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The Blundell family has always found a way to enjoy winter weather together, but their latest endeavor has led to more attention than they bargained for.

The family’s snow art – a full-size replica of a 1967 Mustang – was shared by Nebraska State Patrol Sgt. Mick Downing Sunday on Twitter. The Tweet has attracted thousands of views and generated stories of the creation on newscasts across the country with a few mentions overseas thrown in for good measure.

The snow sculpture was mentioned on the Weather Channel and AccuWeather apps, said Jason Blundell, and they have received word that it was carried on news broadcasts in North Dakota and South Carolina.

The car isn’t the family’s first snow sculpture; it’s a tradition they carry out whenever they have the opportunity.

Blundell enjoyed art in high school and in 2000 or 2001 he and his oldest daughter attempted their first snow sculpture in Colorado – a nine-foot Easter bunny, complete with paint to make it look more realistic.

Since then the family has continued the tradition of creating large Easter bunnies if there is snow that time of year, and one year did a six-foot jack-o-lantern, carved and lit, before Halloween. A pile of seven jack-o-lanterns, painted, carved and lit, appeared in their yard for Halloween one year as well, and they’ve even sculpted a giant toilet of snow.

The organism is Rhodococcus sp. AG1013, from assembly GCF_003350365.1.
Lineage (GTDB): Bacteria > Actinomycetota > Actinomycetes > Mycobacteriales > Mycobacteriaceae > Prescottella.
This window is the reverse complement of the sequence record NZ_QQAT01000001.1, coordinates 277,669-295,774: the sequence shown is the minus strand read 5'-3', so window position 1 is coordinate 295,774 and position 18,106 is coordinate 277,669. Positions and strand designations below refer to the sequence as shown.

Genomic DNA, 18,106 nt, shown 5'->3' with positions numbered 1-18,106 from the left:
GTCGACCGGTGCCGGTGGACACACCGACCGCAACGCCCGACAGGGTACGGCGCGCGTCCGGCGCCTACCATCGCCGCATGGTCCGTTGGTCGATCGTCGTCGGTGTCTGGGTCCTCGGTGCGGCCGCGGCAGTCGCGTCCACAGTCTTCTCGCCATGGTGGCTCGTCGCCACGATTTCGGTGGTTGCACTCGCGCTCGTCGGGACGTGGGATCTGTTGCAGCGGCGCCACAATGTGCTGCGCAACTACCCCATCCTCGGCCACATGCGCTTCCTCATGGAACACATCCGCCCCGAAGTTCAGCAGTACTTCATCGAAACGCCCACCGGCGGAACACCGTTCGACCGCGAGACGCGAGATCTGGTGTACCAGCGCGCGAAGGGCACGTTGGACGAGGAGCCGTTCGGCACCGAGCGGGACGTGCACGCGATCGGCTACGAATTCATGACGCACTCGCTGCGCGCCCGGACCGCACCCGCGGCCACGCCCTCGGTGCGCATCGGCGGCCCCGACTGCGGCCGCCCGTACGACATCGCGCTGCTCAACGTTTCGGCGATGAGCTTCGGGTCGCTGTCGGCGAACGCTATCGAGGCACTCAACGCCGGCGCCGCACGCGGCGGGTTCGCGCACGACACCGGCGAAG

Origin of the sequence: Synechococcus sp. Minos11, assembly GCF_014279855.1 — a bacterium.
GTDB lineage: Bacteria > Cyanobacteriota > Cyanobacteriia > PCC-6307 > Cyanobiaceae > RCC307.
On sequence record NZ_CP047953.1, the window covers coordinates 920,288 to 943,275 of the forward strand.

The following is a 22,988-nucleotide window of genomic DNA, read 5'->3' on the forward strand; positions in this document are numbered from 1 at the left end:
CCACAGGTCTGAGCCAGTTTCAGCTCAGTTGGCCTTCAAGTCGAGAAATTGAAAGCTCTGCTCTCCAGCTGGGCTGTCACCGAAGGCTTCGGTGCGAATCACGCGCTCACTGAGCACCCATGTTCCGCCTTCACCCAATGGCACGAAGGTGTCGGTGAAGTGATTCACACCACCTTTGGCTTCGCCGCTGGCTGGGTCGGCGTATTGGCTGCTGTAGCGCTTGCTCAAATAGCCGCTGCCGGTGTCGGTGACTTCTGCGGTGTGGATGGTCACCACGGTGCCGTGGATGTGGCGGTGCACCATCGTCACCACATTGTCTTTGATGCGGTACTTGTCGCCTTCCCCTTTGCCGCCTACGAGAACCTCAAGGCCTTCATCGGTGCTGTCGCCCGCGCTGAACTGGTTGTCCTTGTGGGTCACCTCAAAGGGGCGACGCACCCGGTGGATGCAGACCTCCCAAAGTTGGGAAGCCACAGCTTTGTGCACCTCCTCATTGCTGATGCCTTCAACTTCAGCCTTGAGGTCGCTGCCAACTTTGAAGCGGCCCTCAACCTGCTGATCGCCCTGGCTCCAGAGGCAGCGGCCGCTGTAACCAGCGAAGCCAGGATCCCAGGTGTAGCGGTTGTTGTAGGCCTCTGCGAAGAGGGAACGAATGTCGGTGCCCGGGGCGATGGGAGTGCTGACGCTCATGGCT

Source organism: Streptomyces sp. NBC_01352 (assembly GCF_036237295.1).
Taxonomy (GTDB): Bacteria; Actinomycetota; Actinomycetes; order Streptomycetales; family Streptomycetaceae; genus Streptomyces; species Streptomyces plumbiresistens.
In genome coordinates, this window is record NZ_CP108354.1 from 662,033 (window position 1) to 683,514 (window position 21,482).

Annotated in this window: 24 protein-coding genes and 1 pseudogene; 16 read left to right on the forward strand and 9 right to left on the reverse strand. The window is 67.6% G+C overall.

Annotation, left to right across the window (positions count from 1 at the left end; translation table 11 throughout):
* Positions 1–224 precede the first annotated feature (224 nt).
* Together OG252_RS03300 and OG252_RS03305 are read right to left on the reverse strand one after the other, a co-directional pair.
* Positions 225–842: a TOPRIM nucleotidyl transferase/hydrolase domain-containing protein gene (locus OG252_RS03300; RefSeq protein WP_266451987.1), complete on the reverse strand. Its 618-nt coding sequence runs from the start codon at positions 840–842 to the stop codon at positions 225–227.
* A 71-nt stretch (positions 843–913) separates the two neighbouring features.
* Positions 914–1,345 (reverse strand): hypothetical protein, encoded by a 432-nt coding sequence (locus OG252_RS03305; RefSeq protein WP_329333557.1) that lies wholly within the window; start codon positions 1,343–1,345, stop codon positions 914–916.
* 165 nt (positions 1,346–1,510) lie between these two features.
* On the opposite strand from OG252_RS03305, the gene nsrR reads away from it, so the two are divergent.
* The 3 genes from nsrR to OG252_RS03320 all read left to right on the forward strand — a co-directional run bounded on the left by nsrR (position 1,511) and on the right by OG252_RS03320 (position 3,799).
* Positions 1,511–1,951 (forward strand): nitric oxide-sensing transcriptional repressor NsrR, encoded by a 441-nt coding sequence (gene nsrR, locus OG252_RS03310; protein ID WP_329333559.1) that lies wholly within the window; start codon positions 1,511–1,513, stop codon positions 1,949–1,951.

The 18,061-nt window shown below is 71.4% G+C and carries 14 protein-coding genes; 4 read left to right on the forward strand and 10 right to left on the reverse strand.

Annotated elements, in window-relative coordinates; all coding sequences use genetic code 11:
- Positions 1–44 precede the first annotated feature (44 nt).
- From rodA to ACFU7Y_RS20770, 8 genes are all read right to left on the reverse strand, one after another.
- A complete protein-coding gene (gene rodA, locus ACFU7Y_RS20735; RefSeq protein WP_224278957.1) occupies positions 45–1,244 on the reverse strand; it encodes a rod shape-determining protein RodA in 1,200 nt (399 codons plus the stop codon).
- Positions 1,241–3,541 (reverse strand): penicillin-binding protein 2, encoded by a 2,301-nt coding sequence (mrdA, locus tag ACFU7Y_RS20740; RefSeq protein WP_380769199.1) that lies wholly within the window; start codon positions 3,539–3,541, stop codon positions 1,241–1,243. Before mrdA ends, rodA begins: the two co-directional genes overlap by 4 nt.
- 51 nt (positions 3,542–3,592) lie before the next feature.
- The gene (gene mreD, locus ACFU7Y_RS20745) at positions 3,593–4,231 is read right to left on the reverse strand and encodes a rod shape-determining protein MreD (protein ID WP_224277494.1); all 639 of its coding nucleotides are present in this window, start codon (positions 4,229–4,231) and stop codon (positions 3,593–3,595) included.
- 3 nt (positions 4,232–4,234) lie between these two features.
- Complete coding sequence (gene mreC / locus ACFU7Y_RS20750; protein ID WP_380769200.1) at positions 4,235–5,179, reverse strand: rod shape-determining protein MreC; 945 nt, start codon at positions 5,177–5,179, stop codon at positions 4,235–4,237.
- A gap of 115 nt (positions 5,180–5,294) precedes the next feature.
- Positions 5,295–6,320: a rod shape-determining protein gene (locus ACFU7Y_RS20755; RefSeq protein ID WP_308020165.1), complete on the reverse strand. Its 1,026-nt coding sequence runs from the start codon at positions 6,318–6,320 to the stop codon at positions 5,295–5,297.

“We’ve always talked about doing (the car),” Blundell said. “This is definitely the biggest one.”

The family worked on the project for about five hours Saturday, with the kids taking measurements from the real 1967 Mustang parked in the garage to make the sculpture as accurate as possible. During their outing, they were even questioned by a passer-by if they were playing a prank on someone because it appeared they were covering a real car in snow, Blundell said.

Cold and wet, the family called it quits before finishing some of the finer points of the sculpture, Jason said. The family shared it on their Facebook page with family and friends, and that’s where Downing first became aware of it.

“I was working and I thought ‘I’m gonna go check that out,’” he said.

As he admired the Blundell’s creation he decided it would be fun to add an intent to tow sticker to car, knowing the Blundells would enjoy the joke. He took it another step further, making a Snapchat video to send out to the other troopers and staff working his shift.

“This isn’t something you see every day,” Downing said. Before long a still photo and a video, in which he acts like he’s making a traffic stop on the unusual vehicle, were all over Twitter, Instagram and Facebook.

“The prairie fire was lit,” Downing said. “I didn’t think it would blow up that much.”

NSP Public Relations Director Cody Thomas told Downing the Twitter video had half a million views by Monday afternoon, he said. The post had gone global by the time he talked to The Chadron Record Monday, reaching BBC, Fox News, ABC, and NT News in Australia, and Downing was receiving requests for interviews from various news outlets.

“That’s my punishment for being a smart aleck,” he laughed.

With up to 18 inches of snow expected today and tomorrow across the Pine Ridge, the Blundells should have plenty of material if they want to try and top their most recent sculpture.

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